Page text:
By surveying the activity of thousands of genes at several different time points, researchers at the Duke Institute for Genome Sciences & Policy (IGSP) have uncovered new evidence that a network of influential genes acts as a kind of genetic tag team to orchestrate one of the most fundamental aspects of all life: the cell cycle.
"A cell doesn't want to divide before it is finished copying its DNA or it will end up with broken chromosomes," a failure with potentially devastating consequences, said Steven Haase, an assistant professor of biology at Duke and member of the IGSP.
He added that although the new insights into the cell cycle were made in single-celled yeast, they may well apply to human cells. "Essentially everything that works in yeast has its functional analog in mammalian cells," Haase said.
He and his colleagues at the IGSP's Center for Systems Biology reported their findings in an advanced online publication of the journal Nature on May 7, 2008. The work was supported by the American Cancer Society, the Alfred P. Sloan Foundation, the National Science Foundation and the National Institutes of Health.
Scientists thought they had already identified all of the major players in keeping cells on track. Earlier studies of small numbers of genes indicated that the carefully timed program of cell growth and division was governed by a handful of genes aptly known as cyclins, along with their partners, the CDKs. (The scientists who first identified these genes received a Nobel Prize for their discovery in 2001).
To see how significant a role cyclins actually have, the Duke team took a look at the bigger picture --an ability only recently made possible by advances in genome technologies, Haase noted.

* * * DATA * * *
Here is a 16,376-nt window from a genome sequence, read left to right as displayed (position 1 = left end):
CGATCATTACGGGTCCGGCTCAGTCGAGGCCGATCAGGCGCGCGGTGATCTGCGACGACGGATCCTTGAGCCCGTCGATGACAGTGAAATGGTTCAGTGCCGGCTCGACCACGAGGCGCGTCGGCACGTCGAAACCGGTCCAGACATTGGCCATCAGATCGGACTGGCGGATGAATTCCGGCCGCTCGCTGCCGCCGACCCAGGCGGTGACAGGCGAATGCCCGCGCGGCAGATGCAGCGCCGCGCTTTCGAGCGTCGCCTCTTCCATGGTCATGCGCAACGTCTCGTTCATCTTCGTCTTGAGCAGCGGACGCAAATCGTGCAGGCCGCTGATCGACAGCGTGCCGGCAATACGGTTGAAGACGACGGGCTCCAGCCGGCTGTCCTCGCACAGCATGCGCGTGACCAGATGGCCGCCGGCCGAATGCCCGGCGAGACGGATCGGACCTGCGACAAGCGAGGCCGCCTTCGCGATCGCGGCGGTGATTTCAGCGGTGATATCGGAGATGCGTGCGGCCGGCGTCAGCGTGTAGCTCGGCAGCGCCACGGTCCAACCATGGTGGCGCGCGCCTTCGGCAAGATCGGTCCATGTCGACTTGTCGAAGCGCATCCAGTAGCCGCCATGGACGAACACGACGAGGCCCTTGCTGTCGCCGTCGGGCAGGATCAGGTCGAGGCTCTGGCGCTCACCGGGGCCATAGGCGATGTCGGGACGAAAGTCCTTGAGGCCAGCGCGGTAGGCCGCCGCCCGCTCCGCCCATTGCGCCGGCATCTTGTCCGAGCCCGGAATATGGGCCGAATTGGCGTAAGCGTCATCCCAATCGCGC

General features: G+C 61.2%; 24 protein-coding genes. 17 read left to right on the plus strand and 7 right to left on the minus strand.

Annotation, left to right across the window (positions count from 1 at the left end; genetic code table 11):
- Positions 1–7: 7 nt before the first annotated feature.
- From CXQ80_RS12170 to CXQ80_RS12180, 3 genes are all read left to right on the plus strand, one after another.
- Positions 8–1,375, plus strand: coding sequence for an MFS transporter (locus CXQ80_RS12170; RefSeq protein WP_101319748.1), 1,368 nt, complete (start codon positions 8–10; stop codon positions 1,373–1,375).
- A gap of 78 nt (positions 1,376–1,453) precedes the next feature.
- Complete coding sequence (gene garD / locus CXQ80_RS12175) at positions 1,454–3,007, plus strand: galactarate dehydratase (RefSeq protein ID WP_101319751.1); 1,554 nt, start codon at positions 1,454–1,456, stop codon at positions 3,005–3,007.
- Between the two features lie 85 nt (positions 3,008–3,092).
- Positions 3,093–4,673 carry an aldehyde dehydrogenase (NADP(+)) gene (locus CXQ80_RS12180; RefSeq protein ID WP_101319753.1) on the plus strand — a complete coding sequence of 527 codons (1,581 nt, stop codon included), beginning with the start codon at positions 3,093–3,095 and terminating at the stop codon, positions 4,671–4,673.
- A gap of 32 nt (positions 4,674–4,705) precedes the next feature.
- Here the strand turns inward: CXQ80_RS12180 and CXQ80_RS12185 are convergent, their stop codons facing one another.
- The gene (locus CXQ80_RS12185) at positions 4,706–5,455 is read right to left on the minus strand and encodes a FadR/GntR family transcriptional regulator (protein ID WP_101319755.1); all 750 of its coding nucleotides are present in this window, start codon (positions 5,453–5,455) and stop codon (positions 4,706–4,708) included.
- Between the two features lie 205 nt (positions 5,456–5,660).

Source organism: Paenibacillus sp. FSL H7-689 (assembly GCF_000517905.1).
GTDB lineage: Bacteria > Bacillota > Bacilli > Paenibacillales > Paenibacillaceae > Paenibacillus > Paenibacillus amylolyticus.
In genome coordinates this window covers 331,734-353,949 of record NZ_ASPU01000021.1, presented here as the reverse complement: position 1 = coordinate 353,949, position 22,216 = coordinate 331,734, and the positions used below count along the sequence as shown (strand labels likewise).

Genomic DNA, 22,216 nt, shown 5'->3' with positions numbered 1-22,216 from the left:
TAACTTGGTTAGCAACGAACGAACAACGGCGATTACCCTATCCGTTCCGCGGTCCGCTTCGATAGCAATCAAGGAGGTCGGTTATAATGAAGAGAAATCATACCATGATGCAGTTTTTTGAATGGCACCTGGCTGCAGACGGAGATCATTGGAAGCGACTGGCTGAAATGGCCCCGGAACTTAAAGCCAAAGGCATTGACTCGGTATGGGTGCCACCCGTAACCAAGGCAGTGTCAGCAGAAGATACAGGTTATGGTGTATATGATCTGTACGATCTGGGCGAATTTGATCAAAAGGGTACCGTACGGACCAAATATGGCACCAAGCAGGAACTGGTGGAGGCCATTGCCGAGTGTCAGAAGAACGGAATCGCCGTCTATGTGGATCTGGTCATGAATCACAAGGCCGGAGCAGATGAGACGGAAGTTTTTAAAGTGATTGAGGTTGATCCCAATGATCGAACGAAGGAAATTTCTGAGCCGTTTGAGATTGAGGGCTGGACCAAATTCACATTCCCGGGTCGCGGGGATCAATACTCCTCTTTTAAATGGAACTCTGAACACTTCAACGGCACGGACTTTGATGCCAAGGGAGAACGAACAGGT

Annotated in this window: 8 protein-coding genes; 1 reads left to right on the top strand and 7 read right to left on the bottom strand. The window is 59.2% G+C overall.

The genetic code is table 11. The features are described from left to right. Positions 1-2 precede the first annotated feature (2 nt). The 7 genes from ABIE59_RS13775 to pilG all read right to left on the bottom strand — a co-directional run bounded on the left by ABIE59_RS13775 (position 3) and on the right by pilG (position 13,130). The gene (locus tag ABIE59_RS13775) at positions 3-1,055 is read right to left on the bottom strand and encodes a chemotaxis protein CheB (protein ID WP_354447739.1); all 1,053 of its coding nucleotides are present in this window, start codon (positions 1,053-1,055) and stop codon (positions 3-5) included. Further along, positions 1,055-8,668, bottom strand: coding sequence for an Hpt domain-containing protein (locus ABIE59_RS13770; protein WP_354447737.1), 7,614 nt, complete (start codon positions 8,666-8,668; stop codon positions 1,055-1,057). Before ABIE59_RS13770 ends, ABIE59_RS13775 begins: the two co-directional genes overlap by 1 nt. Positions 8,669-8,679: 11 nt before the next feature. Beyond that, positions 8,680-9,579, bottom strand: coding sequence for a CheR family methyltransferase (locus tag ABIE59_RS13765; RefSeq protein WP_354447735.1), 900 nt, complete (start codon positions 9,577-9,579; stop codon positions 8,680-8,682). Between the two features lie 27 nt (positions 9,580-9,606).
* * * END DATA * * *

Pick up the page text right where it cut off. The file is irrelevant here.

"It's a new way of thinking," he said. "We've spent decades on a reductionist approach to science" -- in which researchers typically knock out one or two genes to see what they do. "That method has been phenomenally successful. But now, with genome technologies, we have the opportunity to look at the dynamics of all the genes at the same time."
In this case, they evaluated the activity of about 6,000 genes over time in mutant yeast cells that lacked functional cyclins.
Under the old models, the parade of gene activity should have come to an abrupt halt without cyclin. Instead, while the yeast cells outwardly showed signs of the disruption and stopped dividing, nearly 70 percent of the periodic genes within them continued to turn on and off right on schedule.
The result doesn't mean that cyclins aren't important, Haase said, but there is certainly more to the story.
Haase's team now thinks that many cell cycle activities are driven by a series of transcription factors (genes that switch other genes on and off), acting one after another. Transcription factor one turns on the genes under its control along with transcription factor two; transcription factor two turns on its set of genes plus transcription factor three, and so on. The last transcription factors in the series then go back to turn on the first, starting the whole cycle over again.
Mathematical models constructed by the team showed that the waves of activity driven by such a network could provide a "very robust oscillator" even without cyclins, Haase said.
In fact, cyclins themselves are among the genes targeted by this transcription-activating tag team. Those cyclins are also known to influence the behavior of the transcription factors in the network.
Therefore, Haase suggests that precise control over the cell cycle is ultimately achieved through the joint effort of the transcription factor network and cyclins. In other words, the two keep each other in line, which explains how cell division usually manages to persevere over a wide range of conditions.
"When the cell cycle fails, one of the most devastating outcomes is cancer," he said. "Obviously, if this layer of control functions in mammalian cells, we'd like to know about it."